This is a fun video to put n "loop mode" and watch.
The states that normally grow lots of corn get more rain in July than the states north and south of them. Corn tassels in July and a good soaking in July adds hugely to the yield.
Eastern Oklahoma and Kansas are wet during the last bit of May, before wheat pushes up seed heads. The extra moisture is stored in the soil for that final push.
Northeastern Tennessee is DRY in October and southeastern Arkansas is dry in mid-August. Presumably the prevailing weather patterns in Southern Appalachia are from the southeast and eastern Tenn is on the leeward side of the Appalachians then.
One of the things that surprised me is that Michigan is just as wet in July/August as it is in September/October. That does not mesh with my mental image. It may be that we get as much rain but the evaporation potential is much lower in the fall.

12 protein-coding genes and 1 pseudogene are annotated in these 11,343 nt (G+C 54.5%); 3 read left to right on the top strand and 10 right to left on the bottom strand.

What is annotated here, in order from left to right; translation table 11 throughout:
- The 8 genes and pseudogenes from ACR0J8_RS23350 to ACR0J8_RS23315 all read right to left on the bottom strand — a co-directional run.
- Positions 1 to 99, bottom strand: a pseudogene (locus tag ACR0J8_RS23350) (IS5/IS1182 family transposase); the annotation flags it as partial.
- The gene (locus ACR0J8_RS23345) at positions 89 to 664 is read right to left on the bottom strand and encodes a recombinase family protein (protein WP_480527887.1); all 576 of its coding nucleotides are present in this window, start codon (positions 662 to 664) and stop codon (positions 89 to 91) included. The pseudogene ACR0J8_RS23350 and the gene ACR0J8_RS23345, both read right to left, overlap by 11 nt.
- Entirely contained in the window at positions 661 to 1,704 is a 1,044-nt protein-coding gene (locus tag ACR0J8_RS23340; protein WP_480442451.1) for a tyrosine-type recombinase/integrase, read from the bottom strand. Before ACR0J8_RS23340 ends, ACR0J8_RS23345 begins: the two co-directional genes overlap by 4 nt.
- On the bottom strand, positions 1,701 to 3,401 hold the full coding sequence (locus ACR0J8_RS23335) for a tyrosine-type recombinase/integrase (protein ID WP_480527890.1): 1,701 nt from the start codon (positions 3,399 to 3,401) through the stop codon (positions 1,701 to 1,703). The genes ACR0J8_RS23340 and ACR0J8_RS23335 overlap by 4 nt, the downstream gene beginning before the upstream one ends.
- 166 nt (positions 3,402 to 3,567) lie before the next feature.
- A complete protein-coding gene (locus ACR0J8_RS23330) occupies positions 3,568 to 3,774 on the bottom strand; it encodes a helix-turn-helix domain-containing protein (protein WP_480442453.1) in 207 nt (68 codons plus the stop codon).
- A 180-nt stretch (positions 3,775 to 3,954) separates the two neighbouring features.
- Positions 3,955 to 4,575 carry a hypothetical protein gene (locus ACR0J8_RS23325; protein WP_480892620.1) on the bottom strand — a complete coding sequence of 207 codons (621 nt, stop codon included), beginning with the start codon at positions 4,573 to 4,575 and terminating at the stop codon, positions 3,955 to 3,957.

Also of note, much of the moisture that is pumped out of the Gulf of Mexico tracks west of Michigan. June-through-September has the band of states from Missour-through-Minnesota wetter than Michigan. Those are prime growing months.
Specific to the Lower Peninsula, you can see the effect of a relatively warm Lake Michigan pumping moisture into the air starting in early December. There is a precipitation gradient with more precipitation on the west side of the mitten than the east side.